It is interesting that there is a prologue in the form of a sonnet which gives the plot away and that the Chorus delivers another sonnet prologue to Act Two but then the prologue's cease. This is a bit like the 'play within a play' idea in The Taming of the Shrew which Shakespeare also seems to have forgotten half way through. 

There is also a lot of word play and other stuff going on. The Nurse is a very garrulous figure of fun. Romeo's mates, Mercutio and Benvolio, do a lot of stag-talk (eg “Draw thy tool ... My naked weapon is out”). And the servants regularly come in with some comedy. Either Shakespeare needed fillers to pad out his rather simple story or he realised that the audience would want some gagging going on before the denouement.

Romeo Montague, pining with unrequited love for Rosalind, intercepts an invitation to a feast she will be present at ... but it is hosted by his family's sworn enemies, the Capulets. Going hidden to the feast he sees and falls in love with thirteen year old Juliet Capulet and she with him. Later that night, in the famous balcony scene, they pledge their love to one another and arrange a meeting at the holy cell of Friar Lawrence to get married.

But after they are married Romeo gets involved in a street brawl and kills Juliet's cousin Tybalt. This gets him banished from the city. Meanwhile, Juliet;s parents have made plans for her to marry Paris.

Romeo steals into Juliet's bedroom to consummate his marriage before fleeing to Mantua.

Friar Lawrence now gives Juliet a potion so she can feign death rather than marry Paris. The Friar's plan is for Romeo to come to the vault, disinter Juliet, and take her to Mantua. But the Friar's letter is dismayed and Romeo only hears that Juliet has died.

Romeo returns to Verona. Entering the vault he drinks poison to be with his wife. She then awakens, sees him dead, and stabs herself with his dagger.

November 2018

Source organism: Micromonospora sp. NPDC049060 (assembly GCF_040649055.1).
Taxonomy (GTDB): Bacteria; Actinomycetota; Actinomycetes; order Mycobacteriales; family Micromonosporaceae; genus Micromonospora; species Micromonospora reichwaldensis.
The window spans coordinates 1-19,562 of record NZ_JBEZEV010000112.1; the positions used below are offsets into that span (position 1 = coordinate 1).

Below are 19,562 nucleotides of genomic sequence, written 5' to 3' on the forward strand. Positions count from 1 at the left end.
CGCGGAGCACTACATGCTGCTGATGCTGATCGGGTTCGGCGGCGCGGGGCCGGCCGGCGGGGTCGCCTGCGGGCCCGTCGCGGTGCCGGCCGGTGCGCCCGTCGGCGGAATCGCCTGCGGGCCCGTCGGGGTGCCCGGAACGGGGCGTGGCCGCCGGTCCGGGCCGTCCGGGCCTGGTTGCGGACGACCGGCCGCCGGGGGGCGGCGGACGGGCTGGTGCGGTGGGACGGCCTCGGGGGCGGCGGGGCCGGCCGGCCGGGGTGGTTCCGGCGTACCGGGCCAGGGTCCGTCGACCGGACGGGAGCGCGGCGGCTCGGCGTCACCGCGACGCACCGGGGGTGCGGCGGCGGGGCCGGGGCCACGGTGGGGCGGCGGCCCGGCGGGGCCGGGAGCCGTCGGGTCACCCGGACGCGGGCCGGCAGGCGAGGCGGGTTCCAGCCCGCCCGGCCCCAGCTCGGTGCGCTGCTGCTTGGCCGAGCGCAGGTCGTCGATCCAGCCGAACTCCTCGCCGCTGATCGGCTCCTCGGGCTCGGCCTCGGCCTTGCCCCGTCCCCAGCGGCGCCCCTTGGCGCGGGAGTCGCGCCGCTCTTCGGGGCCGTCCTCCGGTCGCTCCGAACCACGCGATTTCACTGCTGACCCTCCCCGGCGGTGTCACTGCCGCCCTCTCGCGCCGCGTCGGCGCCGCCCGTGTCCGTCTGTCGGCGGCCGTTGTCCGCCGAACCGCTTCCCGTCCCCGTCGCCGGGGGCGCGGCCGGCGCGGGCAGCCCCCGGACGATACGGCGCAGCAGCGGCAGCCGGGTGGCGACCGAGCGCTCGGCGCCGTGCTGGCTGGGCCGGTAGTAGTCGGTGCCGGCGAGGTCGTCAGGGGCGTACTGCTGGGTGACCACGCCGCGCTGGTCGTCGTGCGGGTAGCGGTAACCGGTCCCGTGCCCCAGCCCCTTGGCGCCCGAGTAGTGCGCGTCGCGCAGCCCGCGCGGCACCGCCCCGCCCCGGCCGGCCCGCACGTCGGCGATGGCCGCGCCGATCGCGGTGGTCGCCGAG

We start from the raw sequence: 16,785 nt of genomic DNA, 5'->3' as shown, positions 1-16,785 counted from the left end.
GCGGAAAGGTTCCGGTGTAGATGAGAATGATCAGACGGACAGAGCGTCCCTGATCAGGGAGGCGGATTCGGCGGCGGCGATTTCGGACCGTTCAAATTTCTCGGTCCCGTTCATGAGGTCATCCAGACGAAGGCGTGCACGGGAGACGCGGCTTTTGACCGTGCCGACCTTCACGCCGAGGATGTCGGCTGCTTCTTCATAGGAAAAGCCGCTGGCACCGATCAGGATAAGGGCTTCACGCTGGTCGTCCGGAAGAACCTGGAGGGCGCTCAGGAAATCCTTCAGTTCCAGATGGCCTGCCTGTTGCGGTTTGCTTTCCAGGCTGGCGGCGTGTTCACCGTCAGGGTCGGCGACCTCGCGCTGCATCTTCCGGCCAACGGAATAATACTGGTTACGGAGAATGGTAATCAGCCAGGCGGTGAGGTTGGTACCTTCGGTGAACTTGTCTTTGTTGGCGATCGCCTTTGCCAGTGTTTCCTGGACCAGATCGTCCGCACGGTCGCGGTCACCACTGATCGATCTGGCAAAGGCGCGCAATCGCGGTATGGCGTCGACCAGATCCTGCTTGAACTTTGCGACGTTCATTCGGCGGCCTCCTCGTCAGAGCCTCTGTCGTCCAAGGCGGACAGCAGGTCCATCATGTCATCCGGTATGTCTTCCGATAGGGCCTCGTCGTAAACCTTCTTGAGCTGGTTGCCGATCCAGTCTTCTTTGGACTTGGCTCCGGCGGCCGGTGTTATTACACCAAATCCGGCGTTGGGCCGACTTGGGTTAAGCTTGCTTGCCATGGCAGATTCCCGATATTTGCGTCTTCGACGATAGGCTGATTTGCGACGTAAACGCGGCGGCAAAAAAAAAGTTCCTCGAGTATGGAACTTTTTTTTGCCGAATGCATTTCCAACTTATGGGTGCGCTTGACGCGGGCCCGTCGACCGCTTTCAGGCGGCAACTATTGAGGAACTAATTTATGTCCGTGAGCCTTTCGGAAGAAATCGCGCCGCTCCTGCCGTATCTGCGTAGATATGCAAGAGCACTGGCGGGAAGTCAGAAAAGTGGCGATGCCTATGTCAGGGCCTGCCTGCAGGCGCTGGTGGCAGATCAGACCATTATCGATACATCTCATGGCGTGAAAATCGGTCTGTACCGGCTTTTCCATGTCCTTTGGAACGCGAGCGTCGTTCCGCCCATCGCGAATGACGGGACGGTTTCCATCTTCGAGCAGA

Other Shakespeare plays reviewed in this blog include (productions mentioned in parentheses; RSC = Royal Shakespeare Company; NT = National Theatre):

Friday, 16 November 2018

"Deja Dead" by Kathy Reichs

A serial killer is loose in Montreal. Pathologist Temperance Brennan decides the cops aren't working hard enough so conducts a few investigations on her own.

The strength of this otherwise predictable yarn lies in the detailed descriptions of, for example, the saw marks on the bones of a dissected corpse. For me, however, there was simply too much detail. Two pages on the different sorts of saws and their teeth? I skipped a lot of that. I guess I wasn't the target audience. We're all different.

In chapter 38 there seems to be a confusion between impotence (the inability to get an erection) with infertility (“goodbye spermatogenesis” as the detective says. This wouldn't matter ... except in a book which sells itself on medical detail.

There were some nice descriptions:
  • We sure aren't sitting any speed records clipping this worm.” (C 8)
  • Probably makes him harder than a math final.” (C 12)
  • His fingers felt cold and limp, like carrots kept too long in a cooler bin.” (C 16)
  • The little bastard’s about to blow a vocal chord. You don't get over there pretty quick he's going to circle right up his own asshole.” (C 17)
  • Two black kids ... wore ... pants big enough to have a nuclear family.” (C 35)

But I felt that “His eyes looked cold and hard, like some Mesozoic mammal.” (C 41) was meaningless. Does anyone know what the eyes of Mesozoic mammals (the very first mammals in the fossil record) looked like? And even if scientists do, I don't.